Silver Gryphon, L.L.C. v. Bank of America NA, No. 4:2013cv00695 - Document 16 (S.D. Tex. 2013)

Court Description: MEMORANDUM OPINION and ORDER granting 11 MOTION for Summary Judgment and Brief In Support Thereof,. (Signed by Judge Kenneth M. Hoyt) Parties notified.(chorace)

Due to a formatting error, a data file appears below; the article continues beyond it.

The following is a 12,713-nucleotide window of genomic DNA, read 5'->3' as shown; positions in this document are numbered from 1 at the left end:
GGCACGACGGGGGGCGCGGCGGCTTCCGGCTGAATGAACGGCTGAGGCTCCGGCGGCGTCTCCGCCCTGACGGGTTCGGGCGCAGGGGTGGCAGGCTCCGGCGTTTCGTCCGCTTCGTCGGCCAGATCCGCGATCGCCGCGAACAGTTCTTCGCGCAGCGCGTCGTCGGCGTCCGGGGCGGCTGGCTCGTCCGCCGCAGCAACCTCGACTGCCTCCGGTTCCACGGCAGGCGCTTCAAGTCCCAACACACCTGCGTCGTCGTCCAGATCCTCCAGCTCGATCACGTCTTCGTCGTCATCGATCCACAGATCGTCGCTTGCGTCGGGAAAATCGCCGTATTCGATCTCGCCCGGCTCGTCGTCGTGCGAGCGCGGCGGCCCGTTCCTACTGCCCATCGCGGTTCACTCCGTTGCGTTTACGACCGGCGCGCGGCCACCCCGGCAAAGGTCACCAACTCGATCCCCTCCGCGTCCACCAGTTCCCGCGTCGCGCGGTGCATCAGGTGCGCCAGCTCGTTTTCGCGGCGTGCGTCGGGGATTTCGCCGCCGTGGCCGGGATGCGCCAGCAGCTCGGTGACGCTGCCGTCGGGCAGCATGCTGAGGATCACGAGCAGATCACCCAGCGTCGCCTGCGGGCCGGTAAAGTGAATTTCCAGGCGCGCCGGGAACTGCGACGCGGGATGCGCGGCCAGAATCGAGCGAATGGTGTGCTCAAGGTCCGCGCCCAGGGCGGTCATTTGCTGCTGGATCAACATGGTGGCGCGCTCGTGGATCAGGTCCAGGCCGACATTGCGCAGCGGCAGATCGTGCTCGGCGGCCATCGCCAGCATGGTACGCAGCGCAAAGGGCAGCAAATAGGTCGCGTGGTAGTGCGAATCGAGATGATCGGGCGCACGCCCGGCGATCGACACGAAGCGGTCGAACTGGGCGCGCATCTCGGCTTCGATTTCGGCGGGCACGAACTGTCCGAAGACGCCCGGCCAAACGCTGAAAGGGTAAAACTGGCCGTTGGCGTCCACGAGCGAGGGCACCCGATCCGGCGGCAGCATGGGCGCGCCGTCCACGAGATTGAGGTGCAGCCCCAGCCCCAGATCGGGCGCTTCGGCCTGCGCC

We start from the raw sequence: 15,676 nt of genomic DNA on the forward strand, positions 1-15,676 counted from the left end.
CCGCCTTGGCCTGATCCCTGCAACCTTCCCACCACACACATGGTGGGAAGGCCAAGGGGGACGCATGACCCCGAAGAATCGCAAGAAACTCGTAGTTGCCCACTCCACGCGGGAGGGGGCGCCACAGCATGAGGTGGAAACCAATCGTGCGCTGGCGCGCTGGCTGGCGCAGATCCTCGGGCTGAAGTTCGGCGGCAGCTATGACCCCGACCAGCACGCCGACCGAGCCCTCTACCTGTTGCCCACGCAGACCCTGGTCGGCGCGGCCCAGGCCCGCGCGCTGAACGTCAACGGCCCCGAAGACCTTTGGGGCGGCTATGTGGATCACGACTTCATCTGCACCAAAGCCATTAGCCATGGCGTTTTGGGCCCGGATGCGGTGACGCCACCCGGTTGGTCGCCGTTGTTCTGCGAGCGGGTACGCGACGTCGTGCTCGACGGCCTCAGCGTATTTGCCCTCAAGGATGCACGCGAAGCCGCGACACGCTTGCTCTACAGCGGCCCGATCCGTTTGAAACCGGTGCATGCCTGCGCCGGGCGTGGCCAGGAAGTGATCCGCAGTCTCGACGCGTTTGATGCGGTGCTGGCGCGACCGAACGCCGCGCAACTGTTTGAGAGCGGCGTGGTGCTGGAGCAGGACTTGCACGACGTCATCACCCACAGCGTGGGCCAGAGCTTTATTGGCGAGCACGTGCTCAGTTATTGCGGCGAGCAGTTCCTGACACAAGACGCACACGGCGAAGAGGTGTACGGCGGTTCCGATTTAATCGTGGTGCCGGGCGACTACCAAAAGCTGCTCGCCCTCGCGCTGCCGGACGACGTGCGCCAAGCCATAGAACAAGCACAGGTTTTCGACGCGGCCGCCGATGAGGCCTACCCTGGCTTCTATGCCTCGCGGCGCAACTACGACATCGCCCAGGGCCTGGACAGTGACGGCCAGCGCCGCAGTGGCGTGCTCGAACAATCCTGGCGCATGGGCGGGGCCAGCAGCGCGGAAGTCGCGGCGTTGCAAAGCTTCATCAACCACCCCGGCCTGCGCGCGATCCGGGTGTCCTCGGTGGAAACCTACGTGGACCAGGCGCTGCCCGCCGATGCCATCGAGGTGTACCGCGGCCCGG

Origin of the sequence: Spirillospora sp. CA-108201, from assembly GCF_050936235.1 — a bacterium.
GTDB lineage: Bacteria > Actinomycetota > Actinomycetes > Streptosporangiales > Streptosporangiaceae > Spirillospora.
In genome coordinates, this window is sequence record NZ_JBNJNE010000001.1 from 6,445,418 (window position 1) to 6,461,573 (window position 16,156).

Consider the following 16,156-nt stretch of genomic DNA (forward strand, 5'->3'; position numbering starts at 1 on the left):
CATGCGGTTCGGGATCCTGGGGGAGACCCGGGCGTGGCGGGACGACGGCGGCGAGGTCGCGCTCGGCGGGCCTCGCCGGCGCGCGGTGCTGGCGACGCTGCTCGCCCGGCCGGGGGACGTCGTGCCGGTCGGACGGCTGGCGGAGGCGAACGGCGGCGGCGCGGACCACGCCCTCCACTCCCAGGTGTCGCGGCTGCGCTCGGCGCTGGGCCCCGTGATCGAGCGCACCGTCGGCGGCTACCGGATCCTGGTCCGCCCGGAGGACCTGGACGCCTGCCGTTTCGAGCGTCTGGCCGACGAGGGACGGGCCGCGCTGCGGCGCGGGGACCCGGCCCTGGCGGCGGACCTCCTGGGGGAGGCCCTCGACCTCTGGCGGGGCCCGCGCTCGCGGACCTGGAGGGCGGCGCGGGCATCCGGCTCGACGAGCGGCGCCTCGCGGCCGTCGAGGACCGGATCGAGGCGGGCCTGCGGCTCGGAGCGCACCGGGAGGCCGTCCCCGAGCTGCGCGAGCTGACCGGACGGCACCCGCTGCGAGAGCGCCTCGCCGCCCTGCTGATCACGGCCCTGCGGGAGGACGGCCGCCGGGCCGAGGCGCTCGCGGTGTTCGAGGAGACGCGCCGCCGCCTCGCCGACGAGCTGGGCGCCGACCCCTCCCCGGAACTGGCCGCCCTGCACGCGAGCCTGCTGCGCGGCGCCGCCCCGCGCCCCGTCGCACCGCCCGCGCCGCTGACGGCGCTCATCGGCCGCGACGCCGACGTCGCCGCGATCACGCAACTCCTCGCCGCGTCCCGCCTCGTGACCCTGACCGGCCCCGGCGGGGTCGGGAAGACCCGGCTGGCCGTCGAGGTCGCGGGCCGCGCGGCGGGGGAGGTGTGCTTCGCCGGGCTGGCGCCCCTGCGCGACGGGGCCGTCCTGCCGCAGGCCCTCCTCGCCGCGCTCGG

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UNITED STATES DISTRICT COURT SOUTHERN DISTRICT OF TEXAS HOUSTON DIVISION SILVER GRYPHON, L.L.C., Plaintiff, VS. BANK OF AMERICA NA, Defendant. § § § § § § § § CIVIL ACTION NO. 4:13-CV-695 MEMORANDUM OPINION AND ORDER I. INTRODUCTION Pending before the Court is the defendant s, Bank of America, N.A. ( BOA ), motion for summary judgment and brief in support (Dkt. No. 11). The plaintiff, Silver Gryphon, L.L.C. (the plaintiff ), has filed a response (Dkt No. 12) and BOA has filed a reply (Dkt. No. 13). After having carefully reviewed the motion, the response, the record, and the applicable law, the Court determines that BOA s motion for summary judgment should be GRANTED. II. FACTUAL AND PROCEDURAL BACKGROUND On April 14, 2005, Brittne Fleming executed a promissory note (the Note ) in the amount of $117,562.00 in addition to a deed of trust granting a first lien security interest in the real property located at 12707 Boheme Drive No. 416, Houston, Texas 77024 (the Property ). The deed of trust expressly authorizes Mortgage Electronic Registration Systems, Inc. ( MERS ) to act as the beneficiary, as nominee for the original lender, Pulte Mortgage, L.L.C. ( Pulte ), its successors and assigns. The Deed of Trust also states that MERS has the right to exercise any and all rights of interests granted by the borrower and authorizes it to foreclose and sell the Property; and to take any action required of [the] Lender. (Dkt. No. 11, Ex. C.) 1 / 13 On April 3, 2012, Memorial Bend Owners Association, Inc. (the Association ) conducted a Trustee s Sale, during which the plaintiff purchased the Property for $4,800.00. The applicable declaration of covenant codes and restrictions subordinates the Association s lien to mortgages or deeds of trust. Accordingly, the lien secured by the purchase money Deed of Trust remained superior to the Association s assessment lien. Thus, the plaintiff acquired possession of the Property subject to the Deed of Trust. The plaintiff does not contest the validity of the Deed of Trust or the inferiority of its interest in the Property. On January 4, 2013, MERS assigned its interest in the Deed of Trust to BOA by instrument recorded with the county clerk s office. Subsequent to MER s assignment, BOA initiated foreclosure proceedings with respect to the Property. On March 4, 2013, the plaintiff initiated the instant action in the 113th Judicial District Court of Harris County, Texas seeking a declaratory judgment regarding BOA s interest in the Property as well as a temporary restraining order and injunction restraining and enjoining BOA from foreclosing on the Property. On March 4, 2013, the state court granted the plaintiff a temporary restraining order enjoining BOA s foreclosure efforts. On March 12, 2013, BOA removed the case to this Court on the basis of diversity jurisdiction. BOA now moves for a summary judgment on the plaintiff s claims. III. CONTENTIONS OF THE PARTIES A. BOA s Contentions BOA contends that no genuine issues of material fact exist regarding its superior Deed of Trust lien against the subject Property and its authority to foreclose on the Property. First, BOA contends that it is both the record assignee of the Deed of Trust and the holder of the Note which has properly been indorsed. Next, it argues that the plaintiff, a stranger to the loan transaction, is not a party to the Note, Deed of Trust or any assignment thereof and, as such, lacks standing to 2 / 13 pursue the instant action. BOA maintains that Texas law is well-settled and clearly provides that the plaintiff, as a junior lien holder, is not entitled to personal notice of a foreclosure sale where, as here, it is not the named mortgagee in the Deed of Trust. Finally, BOA avers that the plaintiff s show-me-the-note theory has been consistently rejected by Texas courts and should be rejected by this Court. Accordingly, BOA argues that because the plaintiff has failed to present a viable substantive cause of action, its claims for declaratory and/or injunctive relief also fail as a matter of law. B. The Plaintiff s Contentions The plaintiff, in its response in opposition to BOA s motion, objects to BOA s summary judgment evidence. Specifically, it contends that the affidavit of Patricia Van Voorhees ( Voorhees ), BOA s Assistant Vice President, is hearsay and violates the best evidence rule. The plaintiff, in opposition, argues that it, as a third party with an interest in the affected real property, has standing to file an action to quiet title and to determine the validity of other liens against the property. It contends that a person whose rights are affected by a contract which also affects real property may seek declaratory relief to determine the validity of the contract even though it is not a party to the contract. It maintains that an action to remove a cloud from title exists to remove from his title any unlawful hindrance having the appearance of a better right. It further avers that MERS had no authority to assign the Deed of Trust to BOA, and thus, BOA is not a lienholder. Lastly, it argues that because it has title to the property, it is entitled to personal notice of foreclosure of the Property, removal of any cloud on its title, and declaratory and injunctive relief. IV. 3 / 13 SUMMARY JUDGMENT STANDARD Rule 56 of the Federal Rules of Civil Procedure authorizes summary judgment against a party who fails to make a sufficient showing of the existence of an element essential to the party s case and on which that party bears the burden at trial. See Celotex Corp. v. Catrett, 477 U.S. 317, 322 (1986); Little v. Liquid Air Corp., 37 F.3d 1069, 1075 (5th Cir. 1994) (en banc). The movant bears the initial burden of informing the Court of the basis of its motion and identifying those portions of the record which it believes demonstrate the absence of a genuine issue of material fact. Celotex, 477 U.S. at 323; see also Martinez v. Schlumber, Ltd., 338 F.3d 407, 411 (5th Cir. 2003). Summary judgment is appropriate where the pleadings, the discovery and disclosure materials on file, and any affidavits show that there is no genuine issue as to any material fact and that the movant is entitled to judgment as a matter of law. Fed. R. Civ. P. 56(c). If the movant meets its burden, the burden then shifts to the nonmovant to go beyond the pleadings and designate specific facts showing that there is a genuine issue for trial. Stults v. Conoco, Inc., 76 F.3d 651, 656 (5th Cir. 1996) (citing Tubacex, Inc. v. M/V Risan, 45 F.3d 951, 954 (5th Cir. 1995); Little, 37 F.3d at 1075). To meet this burden, the nonmovant must identify specific evidence in the record and articulate the precise manner in which that evidence support[s] [its] claim[s]. Stults, 76 F.3d at 656 (citing Forsyth v. Barr, 19 F.3d 1527, 1537 (5th Cir.), cert. denied, 513 U.S. 871, 115 S. Ct. 195, 130 L. Ed.2d 127 (1994)). It may not satisfy its burden with some metaphysical doubt as to the material facts, by conclusory allegations, by unsubstantiated assertions, or by only a scintilla of evidence. Little, 37 F.3d at 1075 (internal quotation marks and citations omitted). Instead, it must set forth specific facts showing the existence of a genuine issue concerning every essential component of its case. 4 / 13 American Eagle Airlines, Inc. v. Air Line Pilots Ass n, Intern., 343 F.3d 401, 405 (5th Cir. 2003) (citing Morris v. Covan World Wide Moving, Inc., 144 F.3d 377, 380 (5th Cir. 1998)). A fact is material only if its resolution would affect the outcome of the action, . . . and an issue is genuine only if the evidence is sufficient for a reasonable jury to return a verdict for the [nonmovant]. Wiley v. State Farm Fire and Cas. Co., 585 F.3d 206, 210 (5th Cir. 2009) (internal citations omitted). When determining whether a genuine issue of material fact has been established, a reviewing court is required to construe all facts and inferences . . . in the light most favorable to the [nonmovant]. Boudreaux v. Swift Transp. Co., Inc., 402 F.3d 536, 540 (5th Cir. 2005) (citing Armstrong v. Am. Home Shield Corp., 333 F.3d 566, 568 (5th Cir. 2003)). Likewise, all factual controversies [are to be resolved] in favor of the [nonmovant], but only where there is an actual controversy, that is, when both parties have submitted evidence of contradictory facts. Boudreaux, 402 F.3d at 540 (citing Little, 37 F.3d at 1075 (emphasis omitted)). Nonetheless, a reviewing court is not permitted to weigh the evidence or evaluate the credibility of witnesses. Boudreaux, 402 F.3d at 540 (quoting Morris, 144 F.3d at 380). Thus, [t]he appropriate inquiry [on summary judgment] is whether the evidence presents a sufficient disagreement to require submission to a jury or whether it is so one-sided that one party must prevail as a matter of law. Septimus v. Univ. of Hous., 399 F.3d 601, 609 (5th Cir. 2005) (quoting Anderson v. Liberty Lobby, Inc., 477 U.S. 242, 251 52, (1986)). V. ANALYSIS AND DISCUSSION A. The Plaintiff s Objections to BOA s Summary Judgment Evidence As a threshold matter, the plaintiff objects to BOA s summary judgment evidence. Specifically, it insinuates that the affidavit of Patricia Van Voorhees, BOA s Assistant Vice President, is inadmissible to establish the ownership and validity of the Note. It maintains that the affidavit attached to a copy of the Note is hearsay and violates the best evidence rule. This 5 / 13 Court disagrees. Under Texas law, a note may be properly authenticated by producing a copy of it, and attaching it to an affidavit where the affiant avers that the copy is a true and correct copy of the original. Martins v. BAC Home Loans Servicing, L.P., 722 F.3d 249, 254 (5th Cir. 2013) (citing Blankenship v. Robins, 899 S.W.2d 236, 238 (Tex. App. Houston [14th Dist.] 1994, no writ)). This is precisely the type of evidence that BOA has furnished in this case. Therefore, the plaintiff s objections are overruled. B. BOA s Authority to Foreclose The plaintiff argues that BOA has no authority to foreclose because it is not and was not the owner and holder of the Note. (Dkt. No. 1, ¶ 9.). It maintains that because the Note was not indorsed to BOA, BOA does not validly hold the Note or have the authority to enforce it. Id. This theory is commonly referred to as the show-me-the note theory. See Martins, 722 F.3d at 249; Casterline v. OneWest Bank, F.S.B., No. 13-40067, 2013 WL 3868011, at *1 (5th Cir. July 3, 2013); Chance v. CitiMortgage, Inc., 395 S.W.3d 311, 315 (Tex. App. Dallas 2013, no pet.); Bierwirth v. BAC Home Loan Servicing, L.P., No. 03-11-00644-CV, 2012 WL 3793190, at *3 (Tex. App. Austin August 30, 2012, no pet.). Advocates of this theory believe that only the holder of the original wet-ink signature note has the lawful power to initiate a non-judicial foreclosure. Wells v. BAC Home Loan Servicing L.P., No. W 10 CA 00350, 2011 WL 2163987, at * 2 (W.D. Tex. Apr. 26, 2011) (citation and internal quotation marks omitted). Numerous federal district courts have addressed this [theory], and each has concluded that Texas recognizes assignment of mortgages through MERS and its equivalents as valid and enforceable without production of the original, signed note. Martins, 722 F.3d at 253. Consequently, courts in the Fifth Circuit have roundly rejected this theory and dismissed [such] claims, because foreclosure statutes simply do not require possession or production of the 6 / 13 original note. The show me the note theory fares no better under Texas law. Id. (internal citations omitted). In this case, MERS is the original beneficiary of the Deed of Trust, which provides that it has the right to exercise any and all rights of interests granted by the borrower, including, but not limited to, the right to foreclose and sell the Property. (See Dkt. No. 11, Ex. C.). MERS is also a recognized book entry system and, as such, is a mortgagee as the term is defined in the Texas Property Code. See Campbell v. Mortg. Elec. Reg. Sys., Inc., No. 03-11-00429-CV, 2012 WL 1839357, * 4 (Tex. App.-Austin 2012, pet. denied)). The summary judgment evidence presented here demonstrates that MERS validly assigned its beneficial interests under the Deed of Trust to BOA. As the last person to whom the security interest has been assigned of record, BOA is also a mortgagee authorized to foreclose under the Texas Property Code. See Tex. Prop. Code § 51.0001(4)(C). Further, BOA has produced an authenticated copy of the Note showing a complete chain of endorsements, starting with the original Lender and ending with a blank endorsement, establishing that it is also the mortgage servicer for the subject Note and Deed of Trust. Hence, BOA is authorized to foreclose under the Texas Property Code for this additional reason. Finally, the plaintiff makes a last-ditch effort to invalidate the Assignment by insinuating that MERS s assignment of the Deed of Trust to BOA was ineffective as MERS had no authority to transfer either the Note or the Deed of Trust. However, this Court finds that the plaintiff has no standing to contest the Assignment because it was not a party to it. Moreover, even if the plaintiff could establish that it has standing to exert such a challenge, the Court finds its allegations to be without merit because MERS was specifically given the authority to make such a transfer in the Deed of Trust. Based on the record evidence, the Court finds that the plaintiff 7 / 13 has failed to point to or provide any controverting evidence creating a genuine issue of fact regarding BOA s authority and/or standing to foreclose on the Property and thus, BOA is entitled to judgment as a matter of law.1 C. The Plaintiff s Entitlement to Notice of Foreclosure The plaintiff alleges that its rights as the owner of the Property include receiving notice of foreclosure, or alternatively, that it is entitled to notice because BOA knew of its purchase of the Property. The Court finds the plaintiff s arguments unpersuasive. It is well-established under Texas law that [t]here is no requirement that personal notice be given to persons who were not parties to the deed of trust. American Sav. & Loan Ass n of Hous. v. Musick, 531 S.W.2d 581, 588 (Tex. 1975). This principle applies even when the mortgagee knows of an intervening purchaser. See Rodriguez v. Ocwen Loan Servicing, LLC, No. 08-20128, 2009 WL 101941, *2 (5th Cir. Jan. 14, 2009) (quoting Casstevens v. Smith, 269 S.W.3d 222, 229 - 30 (Tex. App. Texarkana 2008, no pet. h.) (finding that notice of foreclosure proceedings must be given to the parties named on the requisite documents as the debtors and not to other parties, known or unknown ). In Rodriguez v. Ocwen Loan Servicing, LLC, for instance, the Fifth Circuit held that even if the mortgagee or mortgage servicer knew of an intervening purchaser s interest in the subject property, Texas law imposed no requirement for it to provide notice of foreclosure to the intervening purchaser. Id.; see also Lawson v. Gibbs, 591 S.W.2d 292, 295 (Tex. Civ. App. Houston [14th Dist.] 1979, writ ref d n.r.e.) (reasoning that a bank s knowledge of an intervening purchaser would not have imposed a legal duty on the bank to give notice of the sale to said purchaser). 1 The Plaintiff relies on Nueces to argue that MERS has no authority to assign the Note or the Deed. However, Nueces addressed whether MERS could list itself as a secured party, not whether MERS could validly assign a note to another party. See Nueces, 2013 WL 3353948, at *6 7, 12. Had the plaintiff filed a fraudulent misrepresentation claim against MERS, this would have been proper authority on which to rely. 8 / 13 Additionally, the Texas Property Code does not require that the plaintiff be given personal notice of the foreclosure sale because it is neither a debtor in default with regard to the Deed of Trust nor has it alleged that it is a debtor who, according to the records of the mortgage servicer of the debt, is obligated to pay the debt. See Tex. Prop. Code § 51.002(d) (requiring that notice of default and right to cure be sent to a debtor in default under an instrument securing real property); see also Tex. Prop. Code § 51.002(b)(3) (requiring that notice of sale be provided by certified mail on each debtor who, according to the records of the mortgage servicer of the debt, is obligated to pay the debt ). Furthermore, the plaintiff has failed to establish that it is entitled to such notice as a Successor in Interest to the borrower by virtue of its purchase of the Property. It is undisputed that the rights and obligations of the deed holder are determined solely by the terms of the Deed of Trust and applicable laws and regulations. DTND Sierra Investments LLC v. Bank of Am., N.A., 871 F. Supp.2d 567, 578 (W.D. Tex. 2012). Here, the Deed of Trust contains specific provisions detailing the rights of a purchaser or transferee of the Property. Particularly, it defines a Successor in Interest of Borrower to include any party that has taken title to the Property, whether or not that party has assumed Borrower s obligations under the Note and/or this Security Instrument. (Dkt. No. 11, Ex. C, Definitions (R).) It further provides that any Successor in Interest of Borrower who assumes Borrower s obligations under this Security Agreement in writing, and is approved by the Lender, shall obtain all of Borrower s rights and benefits under this Security Instrument. (Id. at ¶ 13) (emphasis added). There are no other provisions in the Deed of Trust that appear to grant any rights to a Successor in Interest of the Borrower. Since the plaintiff has failed to establish that it assumed the Borrower s obligations under the Deed of Trust in writing or that it was approved by the Lender such that it would have acquired the 9 / 13 Borrower s rights, it has failed to demonstrate that it was entitled to receive any notice pursuant to the Deed of Trust. Thus, the plaintiff s claim premised on its purported right to receive personal notice of foreclosure fails as a matter of law. D. The Plaintiff s Claim to Remove Cloud from Title A claim to remove cloud from title also referred to as a suit to clear or quiet title enable[s] the holder of the feeblest equity to remove from his way to legal title any unlawful hindrance having the appearance of better right. Morlock, L.L.C. v. JP Morgan Chase Bank, N.A., No. 12-20623, 2013 WL 2422778, at *1 (5th Cir. June 4, 2013) (quoting Bell v. Ott, 606 S.W.2d 942, 952 (Tex. App.-Waco 1980, writ ref d. n.r.e.) (quoting Thomson v. Locke, 66 Tex. 383, 1 S.W. 112, 115 (Tex. 1886)). Such an action relies on the invalidity of the defendant s claim to the property. Morlock, 2013 WL 2422778, at *1 (quoting Essex Crane Rental Corp. v. Carter, 371 S.W.3d 366, 388 (Tex. App.-Houston [1st Dist.] 2012, pet. denied)). As a consequence, the plaintiff has the burden of supplying the proof necessary to establish his superior equity and right to relief. Essex Crane, 371 S.W.3d at 388 (quoting Hahn v. Love, 321 S.W.3d 517, 531 (Tex. App.-Houston [1st Dist.] 2009, pet. denied). In order to prevail on a claim to remove cloud from title or to quiet title, a plaintiff is required to demonstrate that: (1) it has an interest in the property; (2) title to the property is impaired by the defendant s claim; and (3) the defendant s claim, while facially valid, is unenforceable. Hurd v. BAC Home Loans Servicing, LP, 880 F. Supp.2d 747, 766 (N.D. Tex. 2012). To quiet title in [its] favor, [a] plaintiff must allege right, title, or ownership in [itself] with sufficient certainty to enable the court to see [it] has a right of ownership that will warrant judicial interference. Wells v. BAC Home Loans Servicing, L.P., No. W 10 CA 00350, 2011 WL 2163987, at *4 (W.D. Tex. April 26, 2011) (quoting Wright v. Matthews, 26 S.W.3d 575, 10 / 13 578 (Tex. App.- Beaumont 2000, pet. denied)). In other words, the plaintiff must recover on the strength of [its] title, not the weakness of [its] adversary s [title]. Wells, 2011 WL 2163987, at *4 (citing Fricks v. Hancock, 45 S.W.3d 322, 327 (Tex. App. Corpus Christi 2001, no pet.). Here, the plaintiff s claim to remove cloud from title or to quiet title fails to allege any facts establishing the superiority of its title in relation to the Deed of Trust. In fact, the plaintiff neither contests the validity of the Deed of Trust nor suggests that its own interest is superior to the Deed of Trust. Rather, it merely attempts to challenge the validity of the assignment of the Deed of Trust from MERS to BOA by making the following bare assertions: (1) the authenticity of [the assignment], especially in the age of robosigning is highly questionable ; (2) [i]t is also highly questionable as to the authority of MERS to sign any document in this case ; and (3) MERS cannot transfer the Note or any note or lien. Because the plaintiff does not dispute the Deed of Trust s validity or otherwise claim title superior to that of BOA or MERS, it has failed to demonstrate a genuine issue of material fact that its title to the Property is superior to that of BOA. Accordingly, BOA is entitled to judgment as a matter of law on the plaintiff s claim to remove cloud from title or to quiet title. See Fricks, 45 S.W.3d at 327. E. The Plaintiff s Claims for Declaratory and Injunctive Relief When a declaratory judgment action is filed in state court and is subsequently removed to federal court, it is converted to one brought under the federal Declaratory Judgment Act. Bell v. Bank of Am. Home Loan Servicing L.P., No. 4:11 cv 02085, 2012 WL 568755, at *8 (S.D. Tex. Feb. 21, 2012) (citing 28 U.S.C. §§ 2201, 2202). The Declaratory Judgment Act does not create any substantive rights or causes of action, but rather is a procedural mechanism that permits a party to obtain an early adjudication of an action where a justiciable controversy exists. See Aetna Life Ins. Co. of Hartford, Conn. v. Haworth, 300 U.S. 227, 57 S. Ct. 461, 463, 81 L. 11 / 13 Ed. 617 (1937); Lowe v. Ingalls Shipbuilding, 723 F.2d 1173, 1177 n.4 (5th Cir. 1984). In order for a court to grant declaratory relief, there must be a substantial and continuing controversy between two adverse parties and a substantial likelihood that [the plaintiff] will suffer injury in the future. Bauer v. Texas, 341 F.3d 352, 358 (5th Cir. 2003). Here, the plaintiff seeks a judgment which determines whether [BOA] has any interest in the Property and whether BOA has any right to foreclose the Deed of Trust lien. (Dkt. No. 1, p. 3). Its requested declarations are based on its theories regarding MERS s assignment to BOA, BOA s possession of the Note, and the authenticity of the Note and/or Deed of Trust. Nevertheless, the undisputed summary judgment record establishes the following: (1) the plaintiff acquired title to the property at a junior lien foreclosure sale, subjecting it to a first lien Deed of Trust; (2) BOA is the record assignee of the first lien Deed of Trust; (3) BOA possesses the duly indorsed original Note; (4) the plaintiff is neither a party to the Deed of Trust nor an assuming Successor-in-Interest of Borrower as the term is defined in the Deed of Trust; and (5) there is no requirement under Texas law that personal notice of foreclosure proceedings be given to purchasers such as the plaintiff. Since this Court has determined that all of the plaintiff s accompanying claims fail and are insufficient to give rise to a genuine controversy between the parties, the plaintiff s request for declaratory relief is denied. Likewise, the plaintiff s request for injunctive relief is also denied. Under Texas law, a request for injunctive relief is fatally flawed and fails to state a claim for relief in the absence of an underlying viable cause of action supporting the entry of a judgment. See Jones v. Deutsche Bank Nat. Trust Co., No. 3:12-CV-3929-L, 2013 WL 3455716, at *11 (N.D. Tex. July 9, 2013). Because the plaintiff s substantive causes of action fail, BOA is entitled to a judgment as a matter of law on the plaintiff s claim for injunctive relief. 12 / 13 VI. CONCLUSION Based on the foregoing analysis and discussion, BOA s motion for summary judgment is GRANTED. It is so ORDERED. SIGNED on this 27th day of November, 2013. ___________________________________ Kenneth M. Hoyt United States District Judge 13 / 13